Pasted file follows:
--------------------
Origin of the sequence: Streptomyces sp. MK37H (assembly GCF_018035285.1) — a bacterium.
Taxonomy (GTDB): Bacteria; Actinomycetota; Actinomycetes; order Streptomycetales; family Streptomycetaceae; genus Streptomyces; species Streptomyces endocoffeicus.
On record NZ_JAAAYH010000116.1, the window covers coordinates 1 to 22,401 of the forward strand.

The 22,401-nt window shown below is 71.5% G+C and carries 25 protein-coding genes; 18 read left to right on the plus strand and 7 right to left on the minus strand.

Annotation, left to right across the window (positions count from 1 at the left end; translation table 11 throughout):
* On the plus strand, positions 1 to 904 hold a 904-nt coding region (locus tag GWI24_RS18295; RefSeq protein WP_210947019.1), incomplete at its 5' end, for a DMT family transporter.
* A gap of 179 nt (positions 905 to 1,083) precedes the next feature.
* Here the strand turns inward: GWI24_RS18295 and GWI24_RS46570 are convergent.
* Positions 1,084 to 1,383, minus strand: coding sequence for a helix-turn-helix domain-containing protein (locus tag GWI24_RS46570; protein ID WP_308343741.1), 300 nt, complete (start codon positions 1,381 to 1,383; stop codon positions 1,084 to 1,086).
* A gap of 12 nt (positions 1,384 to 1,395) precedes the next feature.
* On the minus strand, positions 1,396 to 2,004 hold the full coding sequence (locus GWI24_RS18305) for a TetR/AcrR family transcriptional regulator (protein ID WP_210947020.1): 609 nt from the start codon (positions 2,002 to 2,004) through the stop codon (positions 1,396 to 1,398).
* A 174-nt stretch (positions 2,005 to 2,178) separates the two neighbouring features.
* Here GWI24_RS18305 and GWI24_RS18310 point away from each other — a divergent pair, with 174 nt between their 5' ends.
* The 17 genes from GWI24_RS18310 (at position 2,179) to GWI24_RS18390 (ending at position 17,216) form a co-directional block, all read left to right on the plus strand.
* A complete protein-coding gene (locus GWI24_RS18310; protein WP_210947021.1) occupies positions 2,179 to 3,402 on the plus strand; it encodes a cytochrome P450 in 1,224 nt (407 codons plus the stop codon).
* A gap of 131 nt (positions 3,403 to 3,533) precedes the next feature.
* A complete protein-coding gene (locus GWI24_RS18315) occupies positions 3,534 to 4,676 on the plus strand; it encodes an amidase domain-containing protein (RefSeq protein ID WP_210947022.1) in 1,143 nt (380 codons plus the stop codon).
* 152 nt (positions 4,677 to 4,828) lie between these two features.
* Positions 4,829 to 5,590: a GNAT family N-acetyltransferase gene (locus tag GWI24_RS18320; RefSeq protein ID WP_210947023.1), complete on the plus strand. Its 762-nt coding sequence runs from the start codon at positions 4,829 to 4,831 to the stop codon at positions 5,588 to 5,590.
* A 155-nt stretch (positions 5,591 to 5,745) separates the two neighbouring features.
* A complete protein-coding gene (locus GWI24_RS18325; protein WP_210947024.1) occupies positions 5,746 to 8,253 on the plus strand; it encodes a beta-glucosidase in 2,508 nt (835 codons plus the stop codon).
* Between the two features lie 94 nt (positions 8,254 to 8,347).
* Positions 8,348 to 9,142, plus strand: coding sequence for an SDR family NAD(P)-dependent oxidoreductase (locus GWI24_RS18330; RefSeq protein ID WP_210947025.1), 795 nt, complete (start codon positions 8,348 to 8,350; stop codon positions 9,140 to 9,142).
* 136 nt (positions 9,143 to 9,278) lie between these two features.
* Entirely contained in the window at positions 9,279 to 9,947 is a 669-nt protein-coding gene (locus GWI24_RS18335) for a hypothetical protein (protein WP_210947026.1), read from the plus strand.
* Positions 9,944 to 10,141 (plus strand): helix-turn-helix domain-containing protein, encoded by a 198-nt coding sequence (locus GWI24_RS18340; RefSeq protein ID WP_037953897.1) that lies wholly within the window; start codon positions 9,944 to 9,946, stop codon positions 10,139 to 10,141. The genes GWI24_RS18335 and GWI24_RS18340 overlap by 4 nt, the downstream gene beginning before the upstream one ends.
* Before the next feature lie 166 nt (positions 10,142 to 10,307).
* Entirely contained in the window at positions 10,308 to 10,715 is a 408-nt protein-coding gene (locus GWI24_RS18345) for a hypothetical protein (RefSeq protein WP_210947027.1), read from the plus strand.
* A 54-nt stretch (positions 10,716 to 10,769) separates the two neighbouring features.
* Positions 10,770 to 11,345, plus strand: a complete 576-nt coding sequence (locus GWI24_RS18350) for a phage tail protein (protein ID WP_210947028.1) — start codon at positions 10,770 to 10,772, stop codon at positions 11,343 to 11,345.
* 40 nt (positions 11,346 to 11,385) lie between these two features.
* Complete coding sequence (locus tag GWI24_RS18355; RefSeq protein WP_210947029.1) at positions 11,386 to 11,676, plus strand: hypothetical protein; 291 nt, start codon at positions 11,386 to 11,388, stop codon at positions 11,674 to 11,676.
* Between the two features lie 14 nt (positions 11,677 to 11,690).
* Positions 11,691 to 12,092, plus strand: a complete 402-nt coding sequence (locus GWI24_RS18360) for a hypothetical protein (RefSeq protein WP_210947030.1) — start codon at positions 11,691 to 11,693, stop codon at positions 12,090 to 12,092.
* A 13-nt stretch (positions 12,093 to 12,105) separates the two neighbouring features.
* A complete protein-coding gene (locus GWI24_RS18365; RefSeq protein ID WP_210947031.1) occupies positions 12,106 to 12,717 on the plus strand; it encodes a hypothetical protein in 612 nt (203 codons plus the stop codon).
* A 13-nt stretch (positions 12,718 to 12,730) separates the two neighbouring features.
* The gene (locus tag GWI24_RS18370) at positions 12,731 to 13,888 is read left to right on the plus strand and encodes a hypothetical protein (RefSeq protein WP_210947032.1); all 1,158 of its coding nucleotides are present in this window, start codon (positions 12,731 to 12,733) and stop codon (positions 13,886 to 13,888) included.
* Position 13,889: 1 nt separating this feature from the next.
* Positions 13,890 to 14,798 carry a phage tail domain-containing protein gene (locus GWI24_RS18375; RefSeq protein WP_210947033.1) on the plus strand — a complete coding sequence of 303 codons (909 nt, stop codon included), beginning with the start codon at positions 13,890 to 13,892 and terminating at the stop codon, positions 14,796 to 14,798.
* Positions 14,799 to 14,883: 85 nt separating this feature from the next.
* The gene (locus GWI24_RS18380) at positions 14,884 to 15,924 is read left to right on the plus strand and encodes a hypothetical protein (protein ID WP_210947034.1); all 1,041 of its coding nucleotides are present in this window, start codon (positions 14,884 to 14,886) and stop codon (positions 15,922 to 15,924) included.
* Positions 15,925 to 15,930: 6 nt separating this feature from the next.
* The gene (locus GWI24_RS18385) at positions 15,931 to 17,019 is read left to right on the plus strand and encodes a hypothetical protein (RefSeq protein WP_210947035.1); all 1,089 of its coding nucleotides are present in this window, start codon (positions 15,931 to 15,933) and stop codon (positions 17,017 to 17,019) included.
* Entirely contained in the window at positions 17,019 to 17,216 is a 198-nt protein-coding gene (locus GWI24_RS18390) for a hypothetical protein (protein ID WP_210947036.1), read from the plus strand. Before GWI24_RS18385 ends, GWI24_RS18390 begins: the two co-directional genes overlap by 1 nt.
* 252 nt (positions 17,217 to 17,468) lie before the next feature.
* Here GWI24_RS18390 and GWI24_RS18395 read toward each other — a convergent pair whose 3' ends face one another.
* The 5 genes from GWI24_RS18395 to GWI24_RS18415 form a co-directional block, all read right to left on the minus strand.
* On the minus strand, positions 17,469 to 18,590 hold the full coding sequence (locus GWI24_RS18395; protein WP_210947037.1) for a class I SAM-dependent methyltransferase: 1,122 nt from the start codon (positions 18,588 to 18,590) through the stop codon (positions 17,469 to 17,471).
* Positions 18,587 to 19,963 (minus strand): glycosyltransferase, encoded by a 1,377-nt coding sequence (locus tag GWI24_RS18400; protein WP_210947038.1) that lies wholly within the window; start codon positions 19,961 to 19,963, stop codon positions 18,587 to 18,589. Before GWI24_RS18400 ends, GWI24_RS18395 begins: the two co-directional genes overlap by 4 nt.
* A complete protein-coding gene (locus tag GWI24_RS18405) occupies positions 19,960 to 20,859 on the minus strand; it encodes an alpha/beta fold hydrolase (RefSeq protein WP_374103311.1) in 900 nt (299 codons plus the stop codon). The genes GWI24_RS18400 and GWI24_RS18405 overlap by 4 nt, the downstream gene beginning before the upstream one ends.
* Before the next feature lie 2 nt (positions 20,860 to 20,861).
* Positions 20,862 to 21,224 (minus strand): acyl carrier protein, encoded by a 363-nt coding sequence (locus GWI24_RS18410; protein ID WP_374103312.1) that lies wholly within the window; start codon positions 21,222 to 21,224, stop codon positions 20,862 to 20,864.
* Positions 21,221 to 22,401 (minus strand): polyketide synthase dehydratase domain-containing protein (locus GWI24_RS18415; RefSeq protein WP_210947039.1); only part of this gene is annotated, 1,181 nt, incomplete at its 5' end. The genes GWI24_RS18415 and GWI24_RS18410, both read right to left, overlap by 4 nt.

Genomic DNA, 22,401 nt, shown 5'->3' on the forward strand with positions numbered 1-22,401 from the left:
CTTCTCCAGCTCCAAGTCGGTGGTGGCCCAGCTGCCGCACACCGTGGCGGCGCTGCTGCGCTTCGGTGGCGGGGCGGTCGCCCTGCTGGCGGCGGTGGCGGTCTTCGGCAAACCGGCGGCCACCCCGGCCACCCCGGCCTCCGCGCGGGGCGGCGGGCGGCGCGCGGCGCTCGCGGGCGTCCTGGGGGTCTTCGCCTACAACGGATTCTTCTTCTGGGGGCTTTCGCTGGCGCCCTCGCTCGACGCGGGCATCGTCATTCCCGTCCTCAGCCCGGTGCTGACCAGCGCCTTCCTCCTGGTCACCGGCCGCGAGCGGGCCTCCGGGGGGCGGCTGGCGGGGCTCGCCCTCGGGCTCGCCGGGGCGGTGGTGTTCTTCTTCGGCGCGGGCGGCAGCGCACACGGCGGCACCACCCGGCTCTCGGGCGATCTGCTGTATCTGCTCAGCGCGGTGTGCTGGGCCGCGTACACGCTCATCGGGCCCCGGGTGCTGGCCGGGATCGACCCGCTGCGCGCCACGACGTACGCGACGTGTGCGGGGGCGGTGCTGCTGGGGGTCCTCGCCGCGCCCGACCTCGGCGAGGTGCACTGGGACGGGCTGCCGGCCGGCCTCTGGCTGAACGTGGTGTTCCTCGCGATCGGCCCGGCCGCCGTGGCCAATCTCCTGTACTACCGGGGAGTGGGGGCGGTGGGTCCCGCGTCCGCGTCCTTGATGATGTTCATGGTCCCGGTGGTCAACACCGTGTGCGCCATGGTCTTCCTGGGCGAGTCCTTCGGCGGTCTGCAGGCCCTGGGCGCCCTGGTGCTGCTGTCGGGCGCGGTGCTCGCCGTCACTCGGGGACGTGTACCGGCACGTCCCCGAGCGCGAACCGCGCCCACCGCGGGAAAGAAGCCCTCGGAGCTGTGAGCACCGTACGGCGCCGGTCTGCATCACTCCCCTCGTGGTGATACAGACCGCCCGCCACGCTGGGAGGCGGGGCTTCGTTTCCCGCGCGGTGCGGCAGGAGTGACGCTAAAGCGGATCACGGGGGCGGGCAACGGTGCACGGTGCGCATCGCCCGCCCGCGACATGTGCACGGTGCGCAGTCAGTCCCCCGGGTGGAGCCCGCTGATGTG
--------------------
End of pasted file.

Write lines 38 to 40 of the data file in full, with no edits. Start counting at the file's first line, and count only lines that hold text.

* The gene (locus tag GWI24_RS18370) at positions 12,731 to 13,888 is read left to right on the plus strand and encodes a hypothetical protein (RefSeq protein WP_210947032.1); all 1,158 of its coding nucleotides are present in this window, start codon (positions 12,731 to 12,733) and stop codon (positions 13,886 to 13,888) included.
* Position 13,889: 1 nt separating this feature from the next.
* Positions 13,890 to 14,798 carry a phage tail domain-containing protein gene (locus GWI24_RS18375; RefSeq protein WP_210947033.1) on the plus strand — a complete coding sequence of 303 codons (909 nt, stop codon included), beginning with the start codon at positions 13,890 to 13,892 and terminating at the stop codon, positions 14,796 to 14,798.